Most dairy producers want to feed cost-effective diets to their high milk- (milkfat) producing cows. That’s a tall order, which is most often achieved by obtaining the best lactation diets, first as a formula on paper and blended into a TMR, then put in front of the cows. Finally, it’s up to them to eat and turn it into money-making milk.
As a dairy nutritionist, I pencil out cost-effective diets for high-producing dairy cows. It’s a matter of matching their nutrient requirements, which support vital functions, general and rumen health, and lactation performance. In the latter, I target early- to mid-lactation dairy cows (60-150 DIM) that are producing 39 kg milk production, four per cent milkfat and 3.3 per cent protein.
My lactation diets are also designed to promote good dry matter intake among dairy cows. I do this by laying a foundation of high-quality forages supplemented with palatable grains and grain byproducts. A complementary dairy premix is added containing essential macro-minerals as well as important trace minerals and fat-soluble A, D and E vitamins. Limit-fed bypass fat and dietary feed additives are also formulated in the final dairy diets.
In this illustrated case, it costs $8.27 of a well-balanced diet to feed a lactating dairy cow. This is a common way to express feed costs, yet there are other ways. For example, $5.30 per kg of milkfat, $9.66 per cwt of milk produced or $0.36 per kg of dairy diet consumed.
Regardless, all of the above costs of feeding a cow are gross numbers. So far, I didn’t account for storage and mixing losses as well as feed refusal by cows. I conservatively estimate these numbers at 10 per cent and two per cent respectively. So, our raw feed cost of $8.27 per cow might be closer to $9.38 per cow, despite some salvageable value of feed refusal, which is frequently fed to dairy non-lactating livestock.
In a similar way, my dairy producers rarely discuss yardage, which I define as the daily operating costs of using equipment, labour and fuel to feed the cow herd. I estimate that these direct non-feed costs in a free-stall barn are at least $1 per head per day (you may use your own operation costs). This could elevate our new dairy diet cost to $10-$11 per cow.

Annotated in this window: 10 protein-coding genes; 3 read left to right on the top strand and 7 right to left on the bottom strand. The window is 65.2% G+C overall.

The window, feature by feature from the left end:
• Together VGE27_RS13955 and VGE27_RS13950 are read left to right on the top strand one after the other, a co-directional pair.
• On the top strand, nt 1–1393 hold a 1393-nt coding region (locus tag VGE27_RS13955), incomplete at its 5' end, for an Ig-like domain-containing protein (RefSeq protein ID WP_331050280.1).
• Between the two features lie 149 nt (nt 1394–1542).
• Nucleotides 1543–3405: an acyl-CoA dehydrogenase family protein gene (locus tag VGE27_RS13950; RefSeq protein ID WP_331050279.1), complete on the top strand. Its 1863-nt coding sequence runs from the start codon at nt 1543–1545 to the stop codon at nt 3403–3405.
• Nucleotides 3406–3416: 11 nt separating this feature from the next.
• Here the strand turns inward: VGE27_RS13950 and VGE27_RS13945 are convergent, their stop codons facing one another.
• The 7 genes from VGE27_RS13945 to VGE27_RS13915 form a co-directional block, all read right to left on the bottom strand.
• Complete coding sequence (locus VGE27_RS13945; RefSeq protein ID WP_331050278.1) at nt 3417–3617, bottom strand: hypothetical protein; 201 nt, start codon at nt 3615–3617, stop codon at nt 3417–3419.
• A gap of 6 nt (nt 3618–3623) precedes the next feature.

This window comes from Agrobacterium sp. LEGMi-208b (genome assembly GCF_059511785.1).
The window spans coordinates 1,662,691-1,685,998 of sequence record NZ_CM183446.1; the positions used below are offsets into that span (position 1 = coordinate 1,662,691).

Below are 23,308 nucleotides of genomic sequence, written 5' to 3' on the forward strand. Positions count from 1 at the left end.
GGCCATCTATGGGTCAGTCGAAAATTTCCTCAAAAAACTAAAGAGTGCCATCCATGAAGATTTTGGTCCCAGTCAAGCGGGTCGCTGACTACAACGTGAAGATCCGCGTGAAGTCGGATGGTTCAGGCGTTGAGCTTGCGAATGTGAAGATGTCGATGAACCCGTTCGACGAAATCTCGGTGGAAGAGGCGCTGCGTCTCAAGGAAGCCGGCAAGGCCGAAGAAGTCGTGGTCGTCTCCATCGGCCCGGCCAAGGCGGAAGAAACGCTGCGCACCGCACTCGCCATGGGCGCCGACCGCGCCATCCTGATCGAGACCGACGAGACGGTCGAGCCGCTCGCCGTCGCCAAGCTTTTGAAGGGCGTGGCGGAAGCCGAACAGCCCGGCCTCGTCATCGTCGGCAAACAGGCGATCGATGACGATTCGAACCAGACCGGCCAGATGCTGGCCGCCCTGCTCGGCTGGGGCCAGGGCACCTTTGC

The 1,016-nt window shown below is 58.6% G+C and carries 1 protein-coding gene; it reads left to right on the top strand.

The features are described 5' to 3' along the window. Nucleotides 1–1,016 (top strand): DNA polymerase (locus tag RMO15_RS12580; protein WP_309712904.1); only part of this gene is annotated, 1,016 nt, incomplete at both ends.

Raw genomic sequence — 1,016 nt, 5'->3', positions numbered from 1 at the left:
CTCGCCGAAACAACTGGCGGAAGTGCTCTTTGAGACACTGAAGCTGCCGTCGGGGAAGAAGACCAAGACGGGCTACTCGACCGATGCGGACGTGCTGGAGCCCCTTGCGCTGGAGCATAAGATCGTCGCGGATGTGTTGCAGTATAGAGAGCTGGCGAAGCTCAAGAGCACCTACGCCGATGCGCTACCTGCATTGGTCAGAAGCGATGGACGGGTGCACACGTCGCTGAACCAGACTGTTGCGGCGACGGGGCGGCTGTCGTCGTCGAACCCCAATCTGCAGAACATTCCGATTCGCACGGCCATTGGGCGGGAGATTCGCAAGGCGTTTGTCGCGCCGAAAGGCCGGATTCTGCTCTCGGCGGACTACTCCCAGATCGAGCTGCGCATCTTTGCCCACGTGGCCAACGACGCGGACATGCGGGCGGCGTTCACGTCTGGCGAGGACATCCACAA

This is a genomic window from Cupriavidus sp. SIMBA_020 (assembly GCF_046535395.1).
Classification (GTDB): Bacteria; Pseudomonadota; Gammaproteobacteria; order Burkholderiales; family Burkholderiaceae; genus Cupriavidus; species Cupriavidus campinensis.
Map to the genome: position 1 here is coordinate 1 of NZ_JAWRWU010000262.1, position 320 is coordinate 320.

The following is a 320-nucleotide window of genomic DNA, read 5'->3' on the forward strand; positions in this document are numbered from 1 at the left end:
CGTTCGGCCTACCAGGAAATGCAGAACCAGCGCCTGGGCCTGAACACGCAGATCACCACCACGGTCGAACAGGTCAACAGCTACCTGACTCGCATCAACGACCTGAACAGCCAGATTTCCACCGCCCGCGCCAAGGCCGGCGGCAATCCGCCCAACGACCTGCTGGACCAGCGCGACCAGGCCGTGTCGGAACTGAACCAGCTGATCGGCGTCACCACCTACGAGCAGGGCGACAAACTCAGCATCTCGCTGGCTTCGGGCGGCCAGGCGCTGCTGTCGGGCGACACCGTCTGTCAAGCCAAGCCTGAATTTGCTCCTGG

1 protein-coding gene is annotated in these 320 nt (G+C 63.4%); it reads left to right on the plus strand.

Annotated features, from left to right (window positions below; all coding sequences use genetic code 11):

With the mild grocery shock of $11 per lactating animal, many dairy producers wonder where they might have saved on feed costs without sacrificing milk and milkfat production. Here are some proven cost-saving measures:
- Feed high-quality forages. Good silage, haylage and hay reduce the use of grain and other feed supplementation, the latter which is likely purchased off-farm and likely more expensive relative to high-quality forages.
- Review the lactation diet. Substitute more expensive ingredients with less costly ones. Palm fat often comprises 10 per cent of the total feed costs. It might be possible to partially substitute it with more cost-effective forage fibre without decreasing milkfat yield.
- Analyze forages and grains. These feed tests match dietary nutrition with the nutrient requirements of high-producing lactation cows. It also helps avoid feeding excessive nutrients. Test moisture of silages and their final TMR diet weekly.
- Budget feed additives. I budget between $0.50 and $0.75 per head per day for feed additives. I often feed a commercial yeast and direct-fed microbial product at 10 g per head daily, which I believe promotes feed efficiency and dry matter intake.
- Good feed management. A TMR that is pushed up to free-stall cows throughout the day, promotes good dry matter intake, more milk production and less feed refusal. Improving mixing and unloading procedures also significantly reduces feed wastage.
Implementing these cost-cutting measures along with the accompanying spreadsheet of feeding costs should help most producers achieve their best cost-effective dairy cow diets.